Palliative Care and the fundamental right to die with dignity

Categories: Category, Featured, Highlight, Must Read, Opinion, and Policy.


12 December is commemorated as ‘Universal Health Coverage Day’. In light of this, Mr. Rishabh Shrivastava and Dr. Anant Bhan, share with us an article, emphasizing  the need for effective integration of palliative care within the country’s public health system. 

The Indian Constitution guarantees the right to life under Article 21. Over a period of time, the jurisprudence around Article 21 has undergone significant transformation. One of the crucial facets of the right to life is the right to die with dignity. Courts, through various decisions, have recognized the right to die with dignity as a fundamental right and an integral part of the right to life under Article 21.  During COVID-19, the need to highlight and ensure a right to die with dignity was further reinforced and courts were compelled to issue directions to states to ensure that citizens are not deprived of this basic right. Taking suo motu cognizance of dead body mismanagement in Delhi and other states, Supreme Court issued guidelines for proper treatment of dead bodies management, protecting the right to die with dignity. The National Human Rights Commission, in the light of rising COVID-19 deaths during the second wave, urged the Center and States to frame a special law upholding the dignity of dead.

The Right to die with dignity connects to the concept of palliative care.  It was in 2011 in the landmark case of Aruna Ramchandra Shanbaug vs Union of India & Ors. (March 7, 2011), that the apex court for the first time in the country formally provided a pathway for passive euthanasia. Further in the case of Common Cause v. Union of India in 2018, the court legalized the use of a living will (advance directives).

Despite these measures, the regulatory and governance framework linked to end-of-life decision-making remains weak and inefficient. The required procedures remain complex, leaving the directives of the SC impractical and unimplementable. This impacts the right to die with dignity.

As a country with a large and growing populace, the number of individuals requiring end of life care in India is high. A study has indicated that the number of people requiring palliative care in India is likely to be around 5.4 million a year. According to various estimates, only 1% of the population in the country has access to palliative care. India’s performance in the Death Quality Index also remains disappointing. The country was ranked 67th out of 80 countries ranked in the index prepared by The Economist.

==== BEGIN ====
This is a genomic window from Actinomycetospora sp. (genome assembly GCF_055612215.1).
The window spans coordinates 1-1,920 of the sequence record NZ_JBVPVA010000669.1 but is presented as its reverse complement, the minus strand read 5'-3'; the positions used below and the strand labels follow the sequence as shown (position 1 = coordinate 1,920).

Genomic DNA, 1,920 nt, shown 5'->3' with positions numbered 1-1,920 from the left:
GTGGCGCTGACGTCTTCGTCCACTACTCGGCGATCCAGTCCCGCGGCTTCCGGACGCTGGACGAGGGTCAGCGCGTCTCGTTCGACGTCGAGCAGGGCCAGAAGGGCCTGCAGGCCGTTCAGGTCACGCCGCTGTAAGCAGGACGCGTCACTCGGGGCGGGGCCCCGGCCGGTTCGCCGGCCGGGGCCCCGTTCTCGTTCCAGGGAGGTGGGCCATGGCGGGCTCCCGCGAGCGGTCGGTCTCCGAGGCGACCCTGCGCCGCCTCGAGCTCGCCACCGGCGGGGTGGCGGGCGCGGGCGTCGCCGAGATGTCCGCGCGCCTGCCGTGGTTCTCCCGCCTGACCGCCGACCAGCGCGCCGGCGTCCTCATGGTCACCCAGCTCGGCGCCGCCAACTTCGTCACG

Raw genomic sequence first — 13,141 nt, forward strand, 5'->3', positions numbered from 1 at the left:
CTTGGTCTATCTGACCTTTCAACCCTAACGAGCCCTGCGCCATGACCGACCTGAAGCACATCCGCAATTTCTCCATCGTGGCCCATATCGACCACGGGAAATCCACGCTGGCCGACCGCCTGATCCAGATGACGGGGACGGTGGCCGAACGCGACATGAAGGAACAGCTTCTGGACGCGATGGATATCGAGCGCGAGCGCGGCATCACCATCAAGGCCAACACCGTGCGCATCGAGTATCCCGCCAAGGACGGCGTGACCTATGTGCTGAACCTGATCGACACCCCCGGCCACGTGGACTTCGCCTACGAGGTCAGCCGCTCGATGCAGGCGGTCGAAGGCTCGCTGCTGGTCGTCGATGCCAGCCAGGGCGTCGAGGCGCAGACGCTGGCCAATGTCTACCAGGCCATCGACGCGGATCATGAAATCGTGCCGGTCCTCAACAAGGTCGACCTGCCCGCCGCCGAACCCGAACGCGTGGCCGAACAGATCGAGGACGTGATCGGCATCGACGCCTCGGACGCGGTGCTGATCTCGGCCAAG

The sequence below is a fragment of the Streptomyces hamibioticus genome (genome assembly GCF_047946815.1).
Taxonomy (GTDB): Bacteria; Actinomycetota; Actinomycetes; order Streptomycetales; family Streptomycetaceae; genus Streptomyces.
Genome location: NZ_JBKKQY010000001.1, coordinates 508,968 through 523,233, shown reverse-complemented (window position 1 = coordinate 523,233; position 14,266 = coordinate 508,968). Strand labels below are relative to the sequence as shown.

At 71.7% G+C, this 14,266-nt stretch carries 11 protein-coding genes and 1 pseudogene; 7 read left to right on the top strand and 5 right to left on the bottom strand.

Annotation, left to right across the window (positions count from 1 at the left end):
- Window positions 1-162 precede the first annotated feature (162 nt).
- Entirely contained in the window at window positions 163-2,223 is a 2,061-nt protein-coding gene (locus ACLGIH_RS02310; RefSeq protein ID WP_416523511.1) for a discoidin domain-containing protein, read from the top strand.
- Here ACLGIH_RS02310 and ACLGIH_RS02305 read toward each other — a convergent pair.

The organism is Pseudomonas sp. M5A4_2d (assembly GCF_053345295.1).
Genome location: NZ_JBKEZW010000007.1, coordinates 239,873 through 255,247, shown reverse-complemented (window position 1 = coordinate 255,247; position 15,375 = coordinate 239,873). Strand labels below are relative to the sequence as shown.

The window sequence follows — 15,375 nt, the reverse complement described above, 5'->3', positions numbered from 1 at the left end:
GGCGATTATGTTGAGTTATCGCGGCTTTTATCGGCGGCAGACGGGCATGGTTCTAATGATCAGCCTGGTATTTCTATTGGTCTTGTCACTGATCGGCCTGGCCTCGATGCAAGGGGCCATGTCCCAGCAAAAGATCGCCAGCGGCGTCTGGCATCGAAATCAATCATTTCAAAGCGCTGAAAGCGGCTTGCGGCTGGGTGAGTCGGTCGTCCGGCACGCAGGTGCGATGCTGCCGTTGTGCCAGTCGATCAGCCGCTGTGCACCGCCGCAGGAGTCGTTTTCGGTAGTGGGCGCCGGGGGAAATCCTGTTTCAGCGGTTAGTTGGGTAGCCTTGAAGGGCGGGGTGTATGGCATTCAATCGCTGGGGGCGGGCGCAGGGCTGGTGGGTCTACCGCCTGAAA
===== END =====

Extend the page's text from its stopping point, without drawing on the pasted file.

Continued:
The COVID-19 pandemic has further exacerbated the problem. It has brutally exposed the limitations of our health systems. Resources remain scarce coupled with frail infrastructure. In several instances, courts have reiterated the need to duly implement the right to die with dignity. The pandemic also severely affected and reduced the availability of treatment for other chronic diseases like TB, Cancer, HIV adding to the misery of patients’ and their families.

Progress in the field of palliative care in India

Due to concerted efforts by a wide range of committed stakeholders, there has been some encouraging progress in the field of palliative care in India. This includes innovation such as the community based palliative care model in Kerala, creation of a National Program for Palliative Care, amendment to the Narcotic Drugs and Psychotropic Substances (NDPS) Act, launch of specialist medical training programs in palliative care, collectives set up to advocate for availability of end of life, palliative care etc. However, implementation of the policies, programs and legal measures remains a major gap.

The recent reforms with a focus on Comprehensive Primary Health Care under Ayushman Bharat, based on the roadmap under the National Health Policy 2017 involved setting up of Health and Wellness Centres (HWCs). The package of services to be made available at the HWCs includes palliative and rehabilitative care, and towards this, operational guidelines for palliative care at HWCs have been formulated. Envisaged under these guidelines is the involvement of frontline community health workers in identifying community members who will need palliative care, promoting home based palliative care services including availability of medication, and referral and support services. As HWCs are being rolled out, it would be crucial to ensure that the palliative care component of the services is also prioritized.

The Way Forward

The lessons from the pandemic should include the reinforcement of the need to have a robust palliative care model. The model bill on end-of-life decision-making can be the right way in this direction as it takes into account a right-based approach to the issue of palliative care. It also addresses the issue of patient autonomy and withdrawal of life support systems. However, all of this needs to be accompanied by a greater awareness of death and dying. The society needs to deconstruct the stigma around the issues of death and mainstream discussions on right to die with dignity. Judiciary, policymakers, political leaders, health practitioners need to come together to build relevant strategies promoting palliative care, and making it widely available. Also importantly, we need to ensure that the implementation gaps in progress policies, laws and initiatives are addressed.The pandemic is a reminder for the need to work on promoting palliative care in India, ensuring that the fundamental right to die with dignity is protected, and the options for a good death is available to those in need.

About the Authors



Mr. Rishabh Shrivastava is a lawyer and writer working on issues of climate change and public health.






Dr. Anant Bhan is a global health, policy and bioethics researcher.

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